Sexy Ad Gets Massachusetts Legal Briefs In A Wad

In the pages of GQ or Maxim, you wouldn’t think twice about the above ad, which is for Jiwani, a tailor specializing in custom-made suits. But place the ad in Massachusetts Lawyers Weekly and you’ve got a controversy on your hands.
Slate examines the controversy:

Evidently, at least two-dozen readers of Massachusetts Lawyers Weekly were infuriated by the ad’s placement in a legal publication; law being that rare profession in which “women struggle mightily to achieve the same respect and status as men.”

So, setting aside the fact that the ad isn’t really all that creative or original, can the media placement of an ad render the ad inappropriate?

About Dan Goldgeier

Blogging on AdPulp since 2005, Dan Goldgeier is a Seattle-based freelance copywriter with experience at advertising agencies across the U.S. He is a graduate of the Creative Circus ad school, and currently teaches at Seattle's School of Visual Concepts. In addition, he is a regular columnist for Dan published the best of his columns in a book entitled View From The Cheap Seats: A Broader Look at Advertising, Marketing, Branding, Global Politics, Office Politics, Sexual Politics, and Getting Drunk During a Job Interview. Look for it on Amazon in paperback and e-book editions.


  1. Hm. A decidedly sex-focused, hetero, male-centered ad placed in a blue-state publication for professionals of — shall we say — a particularly opinionated bent. And the message that male lawyers (even in Massachusetts) love getting their share of female tail? What a radical concept. No wonder there was an outcry. It would have had a different reaction in Texas Lawyers Weekly. Still, I’d love to see the response the clothier got. I wager it was pretty good.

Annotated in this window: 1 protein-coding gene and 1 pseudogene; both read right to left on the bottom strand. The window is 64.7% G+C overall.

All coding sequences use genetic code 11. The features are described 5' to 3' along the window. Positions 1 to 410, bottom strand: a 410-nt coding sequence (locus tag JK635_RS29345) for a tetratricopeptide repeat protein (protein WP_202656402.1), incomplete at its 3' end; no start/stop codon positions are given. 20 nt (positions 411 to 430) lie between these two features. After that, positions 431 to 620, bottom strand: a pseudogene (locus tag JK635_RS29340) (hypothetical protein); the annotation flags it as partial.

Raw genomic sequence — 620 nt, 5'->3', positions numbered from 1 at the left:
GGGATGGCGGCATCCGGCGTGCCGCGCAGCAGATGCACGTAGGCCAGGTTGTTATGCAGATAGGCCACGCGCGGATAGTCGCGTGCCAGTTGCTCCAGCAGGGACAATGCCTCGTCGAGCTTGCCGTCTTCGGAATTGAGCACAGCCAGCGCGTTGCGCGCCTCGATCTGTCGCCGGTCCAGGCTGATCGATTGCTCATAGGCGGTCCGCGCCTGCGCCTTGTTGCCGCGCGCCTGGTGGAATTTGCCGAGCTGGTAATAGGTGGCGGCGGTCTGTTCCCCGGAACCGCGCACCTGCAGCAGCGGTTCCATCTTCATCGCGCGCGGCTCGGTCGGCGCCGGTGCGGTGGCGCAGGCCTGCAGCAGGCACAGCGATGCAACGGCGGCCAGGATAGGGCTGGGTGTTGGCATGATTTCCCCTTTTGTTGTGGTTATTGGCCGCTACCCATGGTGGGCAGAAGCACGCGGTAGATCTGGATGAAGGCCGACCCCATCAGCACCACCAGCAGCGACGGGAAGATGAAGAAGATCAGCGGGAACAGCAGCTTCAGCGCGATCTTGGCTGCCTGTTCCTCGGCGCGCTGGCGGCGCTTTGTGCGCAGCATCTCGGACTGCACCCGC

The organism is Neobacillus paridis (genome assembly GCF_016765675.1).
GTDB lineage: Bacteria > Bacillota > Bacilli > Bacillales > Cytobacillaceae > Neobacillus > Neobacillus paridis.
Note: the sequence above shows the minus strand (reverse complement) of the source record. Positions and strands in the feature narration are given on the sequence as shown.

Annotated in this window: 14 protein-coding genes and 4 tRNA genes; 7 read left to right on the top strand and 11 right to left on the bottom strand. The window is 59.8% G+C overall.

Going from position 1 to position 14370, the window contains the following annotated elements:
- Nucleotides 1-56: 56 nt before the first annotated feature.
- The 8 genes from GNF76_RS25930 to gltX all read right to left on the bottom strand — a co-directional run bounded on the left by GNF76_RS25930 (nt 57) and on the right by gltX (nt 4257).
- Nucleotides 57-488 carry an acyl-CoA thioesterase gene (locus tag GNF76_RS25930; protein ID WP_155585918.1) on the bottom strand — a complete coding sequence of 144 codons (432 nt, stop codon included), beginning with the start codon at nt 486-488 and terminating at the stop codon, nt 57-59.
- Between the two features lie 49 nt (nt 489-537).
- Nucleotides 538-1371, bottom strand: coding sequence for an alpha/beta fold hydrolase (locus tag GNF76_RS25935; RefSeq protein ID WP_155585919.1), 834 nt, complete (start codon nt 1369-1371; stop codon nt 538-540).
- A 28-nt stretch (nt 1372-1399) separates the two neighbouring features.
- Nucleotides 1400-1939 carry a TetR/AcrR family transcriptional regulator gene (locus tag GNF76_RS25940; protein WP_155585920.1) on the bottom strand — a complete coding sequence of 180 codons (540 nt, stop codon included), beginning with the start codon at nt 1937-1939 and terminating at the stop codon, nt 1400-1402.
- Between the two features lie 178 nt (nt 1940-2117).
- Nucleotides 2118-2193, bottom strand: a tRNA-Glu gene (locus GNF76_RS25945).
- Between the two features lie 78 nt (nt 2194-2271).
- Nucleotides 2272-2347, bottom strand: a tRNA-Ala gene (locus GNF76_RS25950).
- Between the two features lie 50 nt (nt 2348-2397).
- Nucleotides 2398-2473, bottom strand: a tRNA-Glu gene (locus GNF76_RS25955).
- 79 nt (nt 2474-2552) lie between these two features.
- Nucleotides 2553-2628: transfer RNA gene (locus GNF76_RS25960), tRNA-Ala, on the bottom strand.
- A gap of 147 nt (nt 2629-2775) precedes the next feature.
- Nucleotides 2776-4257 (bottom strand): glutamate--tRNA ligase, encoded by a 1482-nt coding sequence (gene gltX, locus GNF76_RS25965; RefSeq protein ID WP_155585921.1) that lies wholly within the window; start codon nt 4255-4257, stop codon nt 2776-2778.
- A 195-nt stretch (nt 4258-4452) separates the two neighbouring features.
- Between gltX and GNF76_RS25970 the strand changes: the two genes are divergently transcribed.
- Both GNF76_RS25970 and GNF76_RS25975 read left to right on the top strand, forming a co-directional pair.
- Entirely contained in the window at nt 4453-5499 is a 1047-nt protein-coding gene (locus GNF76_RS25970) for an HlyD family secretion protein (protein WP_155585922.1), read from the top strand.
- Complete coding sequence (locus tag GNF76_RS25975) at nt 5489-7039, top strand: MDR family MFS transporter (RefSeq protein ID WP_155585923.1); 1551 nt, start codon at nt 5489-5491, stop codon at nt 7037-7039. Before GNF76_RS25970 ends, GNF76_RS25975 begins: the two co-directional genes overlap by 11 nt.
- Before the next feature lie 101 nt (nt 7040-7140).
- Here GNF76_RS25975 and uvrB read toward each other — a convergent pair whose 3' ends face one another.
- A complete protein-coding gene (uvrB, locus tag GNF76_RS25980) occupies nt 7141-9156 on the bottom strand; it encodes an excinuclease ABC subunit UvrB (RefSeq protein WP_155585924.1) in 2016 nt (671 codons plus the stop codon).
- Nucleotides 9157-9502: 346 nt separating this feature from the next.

2. It’s a cheesy ad that anyone with taste would flip right past.
    The fact that a lawyer would spend a minute writing someone about it is quite ironic, especially given the current state of the legal industry and it’s injustices (which totally outstrip [pun intended] any sexism in the ad biz.)
    And there certainly are professions in which men have to “struggle mightily” to keep up with women. Exotic dancing comes to mind.
    I know I know I’m a sarcastic ad guy not an uptight lawyer, but beleive it or not Sarcasm is also a “natural aphrodisiac” – at least that is what David Spade told me.

  3. Not necessarily. How often does one see a sexed-up, scantily clothed, attractive woman in a dry, stodgy legal trade pub? I bet it was a smart media buy.